"There wasn't too many of them," Davis said after Wisconsin's 67-60 win Friday night in its first-round NCAA tournament game. "When they were talking, I don't know how I could hear them, but I could a little bit. That's just me talking and getting myself amped up, helps me play better."
Davis, the Big Ten Player of the Year and a Wooden Award candidate, rarely shows emotion when he plays. But he fed off an energized arena to score 17 of his game-high 25 points in the second half, while overcoming some defensive miscues, to rally Wisconsin.
The third-seeded Badgers, who shared the Big Ten regular-season championship, advance to face No. 11 seed Iowa State on Sunday in the second round of the Midwest Region.
"There was no way we were going to take an upset in our in our home state, pretty much a home game," Davis said. "But we need to do it again on Sunday."
Colgate coach Matt Langel, whose teams have visited Duke, Kansas and other notable venues over the years, called the environment the best he had experienced. His team pushed the Badgers, who missed nine of their first 10 shots and scored just two points in the first 6:50. The Raiders, who came in on a 15-game win streak, led for much of the first half and continued their strong play after halftime.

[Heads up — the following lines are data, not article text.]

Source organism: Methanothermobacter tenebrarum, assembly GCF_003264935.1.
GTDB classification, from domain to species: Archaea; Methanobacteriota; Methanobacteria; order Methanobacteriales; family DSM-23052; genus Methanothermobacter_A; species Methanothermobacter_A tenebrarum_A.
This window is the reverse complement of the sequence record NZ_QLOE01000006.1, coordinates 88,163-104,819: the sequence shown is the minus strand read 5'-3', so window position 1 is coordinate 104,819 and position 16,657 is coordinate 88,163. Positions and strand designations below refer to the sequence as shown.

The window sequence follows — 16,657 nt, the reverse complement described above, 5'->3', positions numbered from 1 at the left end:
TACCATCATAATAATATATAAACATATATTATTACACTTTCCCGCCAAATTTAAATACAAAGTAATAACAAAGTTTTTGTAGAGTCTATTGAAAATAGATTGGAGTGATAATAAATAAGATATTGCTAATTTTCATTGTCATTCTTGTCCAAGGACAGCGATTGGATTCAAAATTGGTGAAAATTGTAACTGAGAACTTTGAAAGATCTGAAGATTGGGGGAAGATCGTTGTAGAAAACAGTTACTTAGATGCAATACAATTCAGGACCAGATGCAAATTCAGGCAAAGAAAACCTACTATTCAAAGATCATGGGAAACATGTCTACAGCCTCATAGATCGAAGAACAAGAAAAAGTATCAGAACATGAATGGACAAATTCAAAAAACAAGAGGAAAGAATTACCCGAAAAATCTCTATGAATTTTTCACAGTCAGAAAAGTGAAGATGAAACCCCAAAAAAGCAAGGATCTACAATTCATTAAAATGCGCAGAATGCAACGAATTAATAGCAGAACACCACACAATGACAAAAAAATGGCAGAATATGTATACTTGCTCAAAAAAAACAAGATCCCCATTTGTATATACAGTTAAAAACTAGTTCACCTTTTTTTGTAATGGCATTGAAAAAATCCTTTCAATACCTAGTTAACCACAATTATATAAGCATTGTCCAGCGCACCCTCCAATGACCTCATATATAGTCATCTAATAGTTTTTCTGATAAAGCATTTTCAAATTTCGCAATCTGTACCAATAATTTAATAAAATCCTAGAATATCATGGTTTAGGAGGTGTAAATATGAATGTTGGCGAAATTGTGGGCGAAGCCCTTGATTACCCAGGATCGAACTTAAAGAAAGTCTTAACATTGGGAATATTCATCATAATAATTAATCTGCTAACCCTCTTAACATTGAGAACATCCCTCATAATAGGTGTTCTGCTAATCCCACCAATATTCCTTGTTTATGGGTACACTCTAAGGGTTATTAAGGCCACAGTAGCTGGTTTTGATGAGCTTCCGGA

Senior guard Tucker Richardson, defended by Davis for much of the game, made four consecutive 3-pointers in a span of 2:42 as Colgate led 40-37 with 15:17 to play. But Richardson and the Raiders cooled off substantially, not scoring for more than seven minutes later in the half.
"I just stopped being lazy on defense and non-fundamental," Davis said. "That's all it was."
"At least he's honest," coach Greg Gard added.
Davis, who made just two of his first eight shots, scored Wisconsin's final 14 points. According to ESPN Stats & Information research, he made four of eight contested shots in the second half after hitting just one of seven in the first half.
"I'm speechless, I've got no words to say," Badgers guard Chucky Hepburn said. "I just give him the ball and get out of the way."
Gard said assistant Joe Krabbenhoft, who did the Colgate scouting report, "was going to have a heart attack" after the series of 3-pointers before Wisconsin adjusted defensively. Junior forward Tyler Wahl helped Wisconsin withstand Colgate's barrage and finished with 15 points, nine rebounds and four assists.
But Davis took over down the stretch, slamming the ball on a runout and making all five of his free throw attempts.
"He doesn't express his emotions too much, and hopefully does it with how he plays," Gard said. "He got going pretty good in the second half there, fortunately took good shots, got to the foul line.
"He does what great players do. The lights get bright, they step up."